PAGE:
Through Food Assistance For Assets (FFA) activities WFP supports communities in bringing their landscapes back to life, enhancing their natural resource base and developing community infrastructure. Through complementary cash, voucher or food transfers they are able to address their immediate food needs. At the same time, the assets built will improve food security, livelihoods and resilience to natural disasters of communities in the long-term. Across the Sahel, through FFA activities communities are empowered to: restore degraded landscapes as well as agricultural and pastoral land (e.g. through half-moons, zai pits, soil and stone-faced bunds); improve water harvesting for multiple uses (e.g. through water ponds); reverse negative environmental trends to reduce the risk of environmental disasters (e.g. through flood protection); develop community infrastructure (e.g. community access roads, grain stores).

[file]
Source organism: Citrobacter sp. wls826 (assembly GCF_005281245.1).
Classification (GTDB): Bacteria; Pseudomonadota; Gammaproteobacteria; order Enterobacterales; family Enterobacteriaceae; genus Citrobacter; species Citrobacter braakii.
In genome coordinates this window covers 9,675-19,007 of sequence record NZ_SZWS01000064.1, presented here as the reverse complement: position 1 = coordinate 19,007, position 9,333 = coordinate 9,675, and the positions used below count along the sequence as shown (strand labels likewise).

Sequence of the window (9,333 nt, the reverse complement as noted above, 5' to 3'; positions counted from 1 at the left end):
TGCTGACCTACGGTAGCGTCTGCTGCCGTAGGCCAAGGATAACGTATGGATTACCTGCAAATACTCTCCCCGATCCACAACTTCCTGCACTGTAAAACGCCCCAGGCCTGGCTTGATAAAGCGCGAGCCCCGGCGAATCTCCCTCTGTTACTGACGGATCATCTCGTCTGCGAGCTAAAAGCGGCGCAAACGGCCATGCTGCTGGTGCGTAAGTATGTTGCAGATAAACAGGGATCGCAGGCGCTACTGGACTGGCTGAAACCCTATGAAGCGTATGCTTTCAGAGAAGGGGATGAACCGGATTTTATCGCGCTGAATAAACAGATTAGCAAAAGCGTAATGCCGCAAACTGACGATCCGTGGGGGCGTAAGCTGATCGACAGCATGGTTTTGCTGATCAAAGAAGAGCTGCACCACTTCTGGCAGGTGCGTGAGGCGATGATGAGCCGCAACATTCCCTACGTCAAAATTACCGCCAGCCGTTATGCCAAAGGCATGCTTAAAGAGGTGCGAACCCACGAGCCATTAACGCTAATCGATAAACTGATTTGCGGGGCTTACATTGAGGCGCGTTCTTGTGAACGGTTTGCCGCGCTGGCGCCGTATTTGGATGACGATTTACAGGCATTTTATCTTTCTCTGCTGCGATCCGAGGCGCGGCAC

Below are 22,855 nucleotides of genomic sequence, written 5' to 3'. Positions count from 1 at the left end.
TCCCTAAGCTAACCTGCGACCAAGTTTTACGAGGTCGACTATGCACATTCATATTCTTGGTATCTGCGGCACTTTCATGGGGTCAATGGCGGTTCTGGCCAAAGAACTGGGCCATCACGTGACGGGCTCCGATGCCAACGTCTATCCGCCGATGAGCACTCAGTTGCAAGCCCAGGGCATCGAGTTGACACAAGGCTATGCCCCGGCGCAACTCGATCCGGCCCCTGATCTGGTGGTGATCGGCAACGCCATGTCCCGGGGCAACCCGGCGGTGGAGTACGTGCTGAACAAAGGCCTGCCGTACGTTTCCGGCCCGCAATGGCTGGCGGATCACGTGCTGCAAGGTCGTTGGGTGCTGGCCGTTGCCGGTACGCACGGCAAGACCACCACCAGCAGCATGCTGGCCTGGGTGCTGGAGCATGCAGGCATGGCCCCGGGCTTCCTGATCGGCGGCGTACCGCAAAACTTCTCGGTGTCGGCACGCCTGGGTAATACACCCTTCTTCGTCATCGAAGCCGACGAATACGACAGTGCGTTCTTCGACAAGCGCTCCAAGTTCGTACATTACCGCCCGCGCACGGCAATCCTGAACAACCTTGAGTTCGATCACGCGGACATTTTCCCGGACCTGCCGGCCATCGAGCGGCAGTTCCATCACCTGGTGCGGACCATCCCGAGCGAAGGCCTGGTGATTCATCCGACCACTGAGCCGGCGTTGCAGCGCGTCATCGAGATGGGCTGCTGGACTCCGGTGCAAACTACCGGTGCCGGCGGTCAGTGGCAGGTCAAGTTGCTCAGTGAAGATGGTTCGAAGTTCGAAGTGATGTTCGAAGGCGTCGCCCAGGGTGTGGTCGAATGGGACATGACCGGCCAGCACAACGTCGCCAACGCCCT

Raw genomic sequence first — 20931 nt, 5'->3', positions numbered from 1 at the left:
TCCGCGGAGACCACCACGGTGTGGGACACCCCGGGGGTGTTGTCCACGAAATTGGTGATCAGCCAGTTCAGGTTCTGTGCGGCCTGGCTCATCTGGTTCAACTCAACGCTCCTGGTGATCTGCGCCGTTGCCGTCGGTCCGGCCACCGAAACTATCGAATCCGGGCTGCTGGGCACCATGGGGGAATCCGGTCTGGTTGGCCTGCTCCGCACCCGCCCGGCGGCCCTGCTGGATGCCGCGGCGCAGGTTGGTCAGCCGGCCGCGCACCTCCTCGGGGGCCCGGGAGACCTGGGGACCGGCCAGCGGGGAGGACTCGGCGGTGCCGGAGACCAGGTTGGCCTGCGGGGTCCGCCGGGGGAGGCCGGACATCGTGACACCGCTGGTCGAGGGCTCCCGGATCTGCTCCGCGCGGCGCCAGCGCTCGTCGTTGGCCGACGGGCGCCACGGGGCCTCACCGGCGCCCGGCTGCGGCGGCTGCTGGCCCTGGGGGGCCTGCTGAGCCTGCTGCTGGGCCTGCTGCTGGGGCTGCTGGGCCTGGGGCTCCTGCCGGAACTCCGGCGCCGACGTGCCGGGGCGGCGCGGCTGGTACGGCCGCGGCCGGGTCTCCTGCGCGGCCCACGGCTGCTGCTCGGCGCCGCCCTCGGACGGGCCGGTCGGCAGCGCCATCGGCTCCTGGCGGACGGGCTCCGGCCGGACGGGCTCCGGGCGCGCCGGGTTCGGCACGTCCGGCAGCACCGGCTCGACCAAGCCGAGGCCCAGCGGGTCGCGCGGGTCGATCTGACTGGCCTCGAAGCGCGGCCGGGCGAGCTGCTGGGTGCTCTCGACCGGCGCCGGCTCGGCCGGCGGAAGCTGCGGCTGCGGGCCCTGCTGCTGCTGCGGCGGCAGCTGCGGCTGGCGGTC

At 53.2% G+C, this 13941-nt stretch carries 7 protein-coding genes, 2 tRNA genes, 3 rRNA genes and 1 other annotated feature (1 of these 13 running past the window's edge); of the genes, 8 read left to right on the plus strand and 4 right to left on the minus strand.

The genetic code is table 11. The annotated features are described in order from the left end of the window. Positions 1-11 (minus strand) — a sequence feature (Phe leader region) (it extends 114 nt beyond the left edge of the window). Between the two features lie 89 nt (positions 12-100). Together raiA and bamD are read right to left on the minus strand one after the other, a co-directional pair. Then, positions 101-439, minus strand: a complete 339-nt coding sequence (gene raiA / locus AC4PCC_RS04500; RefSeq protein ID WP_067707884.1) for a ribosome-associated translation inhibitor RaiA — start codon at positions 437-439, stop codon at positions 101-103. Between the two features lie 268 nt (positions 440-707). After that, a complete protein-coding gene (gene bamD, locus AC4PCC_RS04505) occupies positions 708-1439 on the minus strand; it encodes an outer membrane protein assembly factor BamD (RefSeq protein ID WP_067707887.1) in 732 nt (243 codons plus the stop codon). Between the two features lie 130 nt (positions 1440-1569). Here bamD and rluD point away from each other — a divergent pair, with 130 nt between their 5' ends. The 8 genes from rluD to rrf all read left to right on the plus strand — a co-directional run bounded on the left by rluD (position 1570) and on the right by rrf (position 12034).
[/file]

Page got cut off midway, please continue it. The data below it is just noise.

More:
Nutrition
WFP and partners treat and prevent the direct causes of malnutrition and address simultaneously the underlying factors, such as poor knowledge of feeding practices or limited access to basic social services. Efforts are concentrated on the most vulnerable, targeting young children, pregnant women, breastfeeding mothers. One way to sensitize and inform about healthy nutrition practices is through community nutrition learning and exchange groups. In these groups women and children gather with trained educators from the community and learn about nutrition, health, child and maternal feeding practices and the preparation of healthy foods based on local products.
School Feeding